Detours & Low Water - Sept 2006 in the Quetico
Lynn & I usually go out on our trip around September 10th since that is about the time things slow down a little at the shop. It happened that we had two customers that needed to be dropped off on the north side of Quetico, at Nym Lake. We chose to take advantage of the van ride and paddle the north side as well, starting at Stanton Bay which is about 20 miles from Nym.
The route was planned to take us from Pickerel Lake and out through Sturgeon, to Lac La Croix where a tow boat would pick us up and take us over to Crane Lake. The only thing I worried about was the Deux River. In low water conditions it can be impassable, so I called a Canadian outfitter I knew to get some info. He said that there were 3 beaver dams to pullover but you could still get through.
September 10th at 6 am we met the Shelton’s (father & son), packed up the van and took off. We had John Duke (aka “Duke”) drive us up. We stopped in International Falls to gas up and get some breakfast. After crossing the border, we stopped in Canada to pick up some bait & our Ontario fishing licenses. (Note: as of 2007, no live bait at all will be allowed in Quetico).
After we dropped of the Sheltons at Nym, we drove over to Stanton Bay. There is a quarter mile portage to Stanton Bay that has a large, nice boardwalk on it.
Duke gave us a hand with the gear. Then we set off, heading south out of Stanton Bay. We entered Pickeral Lake, which is a large lake with lots of sandy beaches. At one time there was a large dam on Pickeral but between the years of 1978 - 1983, the dam was dismantled. This reduced the water levels 4 – 5 feet, down to their original levels and created the sandy shoreline.
We headed toward Emerald Island and Pine Portage Bay. As we got closer we spotted dark smoke curling upwards just ahead of us. A bit closer & we saw an area of Pine Portage Bay peninsula in flames, the fire snaking up the trees, burning the needles and making the sounds of a rather large bowl of Rice Krispies (snap, crackle, pop). We stopped and took several pictures of the blaze. As we left we saw a plane circling overhead.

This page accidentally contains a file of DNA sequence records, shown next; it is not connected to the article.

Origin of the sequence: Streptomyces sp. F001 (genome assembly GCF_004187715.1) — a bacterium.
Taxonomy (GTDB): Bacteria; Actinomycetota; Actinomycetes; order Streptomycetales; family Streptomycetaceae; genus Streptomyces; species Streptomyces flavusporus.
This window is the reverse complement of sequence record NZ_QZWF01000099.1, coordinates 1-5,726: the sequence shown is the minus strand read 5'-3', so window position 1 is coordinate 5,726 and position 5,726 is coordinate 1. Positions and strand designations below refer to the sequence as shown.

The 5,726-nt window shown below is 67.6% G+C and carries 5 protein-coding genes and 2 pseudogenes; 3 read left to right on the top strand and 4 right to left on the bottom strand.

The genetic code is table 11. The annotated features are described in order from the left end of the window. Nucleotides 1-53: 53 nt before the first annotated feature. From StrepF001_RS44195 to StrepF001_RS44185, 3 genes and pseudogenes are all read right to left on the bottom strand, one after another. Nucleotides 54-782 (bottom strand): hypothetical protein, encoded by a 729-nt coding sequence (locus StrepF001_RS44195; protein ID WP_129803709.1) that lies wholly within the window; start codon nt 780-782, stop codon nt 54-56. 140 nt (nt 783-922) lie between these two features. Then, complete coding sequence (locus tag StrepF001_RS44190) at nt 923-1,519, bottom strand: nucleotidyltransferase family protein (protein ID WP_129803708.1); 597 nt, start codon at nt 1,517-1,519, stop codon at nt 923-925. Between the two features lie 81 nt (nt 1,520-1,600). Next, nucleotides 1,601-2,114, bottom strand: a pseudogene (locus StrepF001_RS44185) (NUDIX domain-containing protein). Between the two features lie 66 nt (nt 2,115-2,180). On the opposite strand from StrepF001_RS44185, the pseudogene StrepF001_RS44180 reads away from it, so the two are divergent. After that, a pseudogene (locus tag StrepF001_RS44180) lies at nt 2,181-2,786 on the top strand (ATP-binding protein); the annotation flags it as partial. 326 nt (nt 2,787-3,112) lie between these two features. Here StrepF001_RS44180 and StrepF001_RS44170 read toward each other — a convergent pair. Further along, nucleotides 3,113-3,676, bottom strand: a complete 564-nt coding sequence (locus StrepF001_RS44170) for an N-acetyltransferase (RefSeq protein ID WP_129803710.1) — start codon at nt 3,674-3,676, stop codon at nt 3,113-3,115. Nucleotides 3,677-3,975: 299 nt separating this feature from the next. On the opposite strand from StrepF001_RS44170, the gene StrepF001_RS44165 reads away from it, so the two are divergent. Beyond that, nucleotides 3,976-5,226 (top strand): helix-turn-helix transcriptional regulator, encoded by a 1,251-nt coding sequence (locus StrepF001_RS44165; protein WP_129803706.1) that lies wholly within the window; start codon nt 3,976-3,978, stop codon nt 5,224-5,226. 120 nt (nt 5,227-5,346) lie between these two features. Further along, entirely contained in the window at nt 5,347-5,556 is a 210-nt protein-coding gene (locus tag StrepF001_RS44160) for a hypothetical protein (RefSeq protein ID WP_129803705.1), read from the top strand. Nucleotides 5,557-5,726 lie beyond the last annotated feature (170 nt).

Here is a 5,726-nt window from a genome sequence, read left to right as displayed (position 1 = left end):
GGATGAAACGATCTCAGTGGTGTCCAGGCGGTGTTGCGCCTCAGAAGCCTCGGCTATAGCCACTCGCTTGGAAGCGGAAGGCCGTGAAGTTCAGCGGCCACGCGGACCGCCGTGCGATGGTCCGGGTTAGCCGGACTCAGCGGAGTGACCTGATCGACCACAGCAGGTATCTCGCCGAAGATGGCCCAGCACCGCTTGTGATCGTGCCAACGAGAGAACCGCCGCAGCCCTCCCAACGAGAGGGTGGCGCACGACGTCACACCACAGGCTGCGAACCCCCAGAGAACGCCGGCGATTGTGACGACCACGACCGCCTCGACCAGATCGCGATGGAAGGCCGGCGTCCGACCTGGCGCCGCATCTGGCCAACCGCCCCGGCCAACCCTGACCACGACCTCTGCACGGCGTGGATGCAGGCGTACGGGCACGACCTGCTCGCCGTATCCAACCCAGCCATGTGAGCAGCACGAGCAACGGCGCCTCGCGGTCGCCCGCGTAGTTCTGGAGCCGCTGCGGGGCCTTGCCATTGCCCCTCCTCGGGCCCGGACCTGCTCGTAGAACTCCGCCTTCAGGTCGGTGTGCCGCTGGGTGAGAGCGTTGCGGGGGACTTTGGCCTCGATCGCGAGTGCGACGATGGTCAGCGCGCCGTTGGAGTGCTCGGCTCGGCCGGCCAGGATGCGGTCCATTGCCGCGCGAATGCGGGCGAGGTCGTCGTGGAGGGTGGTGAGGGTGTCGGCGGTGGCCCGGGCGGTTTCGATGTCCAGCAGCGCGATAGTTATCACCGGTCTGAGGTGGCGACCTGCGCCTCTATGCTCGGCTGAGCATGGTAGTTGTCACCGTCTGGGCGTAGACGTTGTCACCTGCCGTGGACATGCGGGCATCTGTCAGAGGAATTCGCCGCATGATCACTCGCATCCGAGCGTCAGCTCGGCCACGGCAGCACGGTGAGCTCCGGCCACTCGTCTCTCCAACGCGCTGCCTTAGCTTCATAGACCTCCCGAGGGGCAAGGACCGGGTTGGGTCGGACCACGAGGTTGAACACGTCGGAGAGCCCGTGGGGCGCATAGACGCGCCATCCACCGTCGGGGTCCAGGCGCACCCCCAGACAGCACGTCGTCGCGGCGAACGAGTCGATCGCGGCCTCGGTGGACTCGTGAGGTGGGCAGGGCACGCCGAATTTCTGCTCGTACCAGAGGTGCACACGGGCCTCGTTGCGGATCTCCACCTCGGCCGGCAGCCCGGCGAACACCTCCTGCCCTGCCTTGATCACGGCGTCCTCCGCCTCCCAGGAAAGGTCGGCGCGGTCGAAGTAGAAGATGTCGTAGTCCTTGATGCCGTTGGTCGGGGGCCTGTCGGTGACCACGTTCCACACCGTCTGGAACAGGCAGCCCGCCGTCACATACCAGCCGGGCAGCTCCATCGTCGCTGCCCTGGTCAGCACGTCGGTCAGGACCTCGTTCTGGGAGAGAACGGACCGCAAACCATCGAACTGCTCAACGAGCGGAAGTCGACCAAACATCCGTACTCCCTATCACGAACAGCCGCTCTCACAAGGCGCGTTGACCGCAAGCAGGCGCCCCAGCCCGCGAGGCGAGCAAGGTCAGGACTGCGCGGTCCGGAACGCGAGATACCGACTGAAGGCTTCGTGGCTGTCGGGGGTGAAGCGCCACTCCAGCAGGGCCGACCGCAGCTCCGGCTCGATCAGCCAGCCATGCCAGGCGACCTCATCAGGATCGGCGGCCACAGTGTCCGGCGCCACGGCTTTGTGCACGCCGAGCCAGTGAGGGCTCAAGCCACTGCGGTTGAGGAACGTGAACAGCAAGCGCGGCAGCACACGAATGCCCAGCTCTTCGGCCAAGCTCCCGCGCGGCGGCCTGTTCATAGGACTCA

We headed over to the 94 rod Deux Rivieres Portage into Dore’ Lake. On the south end of Dore’ there are some Indian pictographs and right before the next portage we spotted a sunken barge just below the water. This barge was used by people moving west over the Dawson Portage in the 1870’s. The next 144 rod portage follows a shallow stream which leads to Twin Lake.
After doing the portage into Twin we ran into 4 solo canoers who were coming from the Deux River area, which was where we were headed. They told us that they had just spent 2 hours trying to “do the Deux” and had given up! They had chest waders on and had mud almost all the way up. They had talked to a Quetico Ranger a week before who had given them the same info we had received, that the river was passable. Obviously conditions in the fall can change pretty fast. The same thing has happened to us when giving information on routes, luckily though, not too often.
I decided to change my route to exit at Beaverhouse Lake. This would still give us two days for ourselves and not increase the portaging too much. We found a nice campsite on an island on the south part of Twin Lake. It was set high up and had a great view. That night we listened to the small German shortwave radio I had brought and got up to date on football game scores. As we sat around camp we were also serenaded by the mournful howl of a nearby wolf pack not once but twice. When we woke up the next morning we were treated to another two serenades as well! This area is filled with wildlife. A Park naturalist has said that this one of the best parts of the Quetico to find moose, wolves, bald eagles and osprey.